Related: The search for alien life (reference)
Space.com: Are there any things that I didn’t ask you about that you think it’s important to mention? Is there anything about your tenure over the last six years that you want to stress has been particularly important or particularly revelatory?
First, I want to just say how proud I am of the team we put together here, the leadership team. If you’ve paid attention, you realize it looks really different than it did before. You can really see the power of diversity and coming together, and I hope that people observe that and are encouraged.
I also want to tell you how excited I am about the growth of space in all domains — growth that I really hope we’ll see even more of. There’s much more possible. We’re taking observations of our own planet and turning it into actionable information that makes people’s lives better. A farmer gets more gain out of the work that they do in the field based on the information that we have. Over time, we’ve helped our good friends and cross-agency partners predict weather even better, because we understand the physics of clouds, for example. And so on.
There’s huge opportunity. And with the rapid changes that we see all around us, our entire research portfolio needs to be a lot more like the Manhattan Project than some kind of R&A [research and analysis] shop. For me, that comes from commercial partners and government partners coming together. If there’s anything I learned, and maybe my final point is, how many opportunities that are arising if people come together who are different from each other, if organizations come together that are different from each other.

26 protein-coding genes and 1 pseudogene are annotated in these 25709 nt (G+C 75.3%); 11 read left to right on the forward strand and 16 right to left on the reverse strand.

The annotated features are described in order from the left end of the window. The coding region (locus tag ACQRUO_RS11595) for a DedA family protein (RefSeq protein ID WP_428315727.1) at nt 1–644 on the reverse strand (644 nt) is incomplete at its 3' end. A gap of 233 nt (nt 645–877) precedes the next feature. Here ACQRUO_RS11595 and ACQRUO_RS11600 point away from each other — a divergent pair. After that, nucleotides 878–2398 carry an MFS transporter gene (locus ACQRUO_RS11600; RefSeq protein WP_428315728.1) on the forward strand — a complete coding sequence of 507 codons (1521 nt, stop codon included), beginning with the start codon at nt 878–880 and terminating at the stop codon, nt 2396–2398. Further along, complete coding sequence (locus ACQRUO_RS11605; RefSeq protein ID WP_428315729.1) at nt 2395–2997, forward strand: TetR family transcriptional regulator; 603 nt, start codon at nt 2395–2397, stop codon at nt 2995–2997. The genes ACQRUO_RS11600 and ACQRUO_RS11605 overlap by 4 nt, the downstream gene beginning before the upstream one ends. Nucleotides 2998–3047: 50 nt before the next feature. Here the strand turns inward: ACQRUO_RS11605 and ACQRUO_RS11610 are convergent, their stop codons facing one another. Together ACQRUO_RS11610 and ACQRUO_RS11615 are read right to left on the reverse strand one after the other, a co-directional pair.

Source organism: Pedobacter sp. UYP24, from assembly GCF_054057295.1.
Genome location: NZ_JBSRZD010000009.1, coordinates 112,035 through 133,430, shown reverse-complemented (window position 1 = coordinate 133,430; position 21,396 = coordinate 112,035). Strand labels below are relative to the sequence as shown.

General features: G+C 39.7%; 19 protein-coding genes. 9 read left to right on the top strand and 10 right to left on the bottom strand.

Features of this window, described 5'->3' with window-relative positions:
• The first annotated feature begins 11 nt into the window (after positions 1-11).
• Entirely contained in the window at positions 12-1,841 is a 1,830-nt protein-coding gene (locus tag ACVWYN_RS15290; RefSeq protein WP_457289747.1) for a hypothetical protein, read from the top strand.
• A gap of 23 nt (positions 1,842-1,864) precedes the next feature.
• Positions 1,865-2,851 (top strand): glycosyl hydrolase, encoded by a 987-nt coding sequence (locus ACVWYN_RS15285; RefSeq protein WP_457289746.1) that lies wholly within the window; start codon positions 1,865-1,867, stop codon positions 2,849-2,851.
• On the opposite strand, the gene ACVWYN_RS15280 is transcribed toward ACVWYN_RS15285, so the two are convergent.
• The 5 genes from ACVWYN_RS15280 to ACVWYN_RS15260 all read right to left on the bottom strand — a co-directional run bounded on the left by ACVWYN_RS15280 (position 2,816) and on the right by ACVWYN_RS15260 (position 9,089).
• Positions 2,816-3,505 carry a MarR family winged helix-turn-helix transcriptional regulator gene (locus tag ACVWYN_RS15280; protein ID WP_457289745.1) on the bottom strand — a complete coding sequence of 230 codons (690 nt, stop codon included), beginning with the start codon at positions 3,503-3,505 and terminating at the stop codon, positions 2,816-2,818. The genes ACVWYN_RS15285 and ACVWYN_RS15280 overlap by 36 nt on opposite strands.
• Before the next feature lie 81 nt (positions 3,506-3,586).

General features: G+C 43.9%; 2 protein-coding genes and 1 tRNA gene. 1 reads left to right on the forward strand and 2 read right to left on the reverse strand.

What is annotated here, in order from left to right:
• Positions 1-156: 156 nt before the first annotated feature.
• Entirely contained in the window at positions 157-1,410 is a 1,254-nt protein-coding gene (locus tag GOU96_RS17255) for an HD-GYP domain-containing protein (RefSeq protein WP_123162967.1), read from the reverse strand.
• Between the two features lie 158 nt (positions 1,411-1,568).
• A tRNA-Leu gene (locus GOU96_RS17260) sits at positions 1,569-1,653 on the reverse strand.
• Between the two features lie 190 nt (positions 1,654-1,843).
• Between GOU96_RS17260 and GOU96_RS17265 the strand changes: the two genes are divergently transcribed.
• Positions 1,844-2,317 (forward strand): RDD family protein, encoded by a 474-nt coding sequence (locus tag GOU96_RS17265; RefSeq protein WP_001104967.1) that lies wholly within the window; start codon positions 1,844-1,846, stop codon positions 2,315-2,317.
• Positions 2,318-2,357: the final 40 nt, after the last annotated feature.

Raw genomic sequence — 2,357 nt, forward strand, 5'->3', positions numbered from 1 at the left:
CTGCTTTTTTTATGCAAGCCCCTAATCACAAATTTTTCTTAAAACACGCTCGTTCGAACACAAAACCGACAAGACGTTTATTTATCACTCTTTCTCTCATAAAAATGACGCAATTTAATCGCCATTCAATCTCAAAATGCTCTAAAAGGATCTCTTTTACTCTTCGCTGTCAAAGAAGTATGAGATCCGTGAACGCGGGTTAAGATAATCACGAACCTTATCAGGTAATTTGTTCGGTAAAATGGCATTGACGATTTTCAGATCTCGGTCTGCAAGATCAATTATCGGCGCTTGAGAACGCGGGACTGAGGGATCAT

Space.com: When you say it needs to be like the Manhattan Project: Is that because the threats that we’re facing — climate change, deforestation, those sorts of things — are existential, or potentially existential?
Zurbuchen: Basically, I would say that the difference between Earth science today and Earth science 30 years ago is that, 30 years ago, we knew from our models that we had decades for change, and to implement change. The change that we’re observing now happens on a short time relative to a decade. The timescale of change is fast enough, and affects humans enough, that the responsiveness needs to be a lot faster than what we have done in the past. That’s what I’m really talking about.
It’s like playing hockey — you need to skate where the puck is going to be, and stay agile as you learn how things are changing on the playing field. So, for me, that is really how Earth science is evolving. And what an opportunity to add value, not just on weather but also in so many of the other dimensions of life.
Mike Wall is the author of “Out There (opens in new tab)” (Grand Central Publishing, 2018; illustrated by Karl Tate), a book about the search for alien life. Follow him on Twitter @michaeldwall (opens in new tab). Follow us on Twitter @Spacedotcom (opens in new tab) and on Facebook (opens in new tab).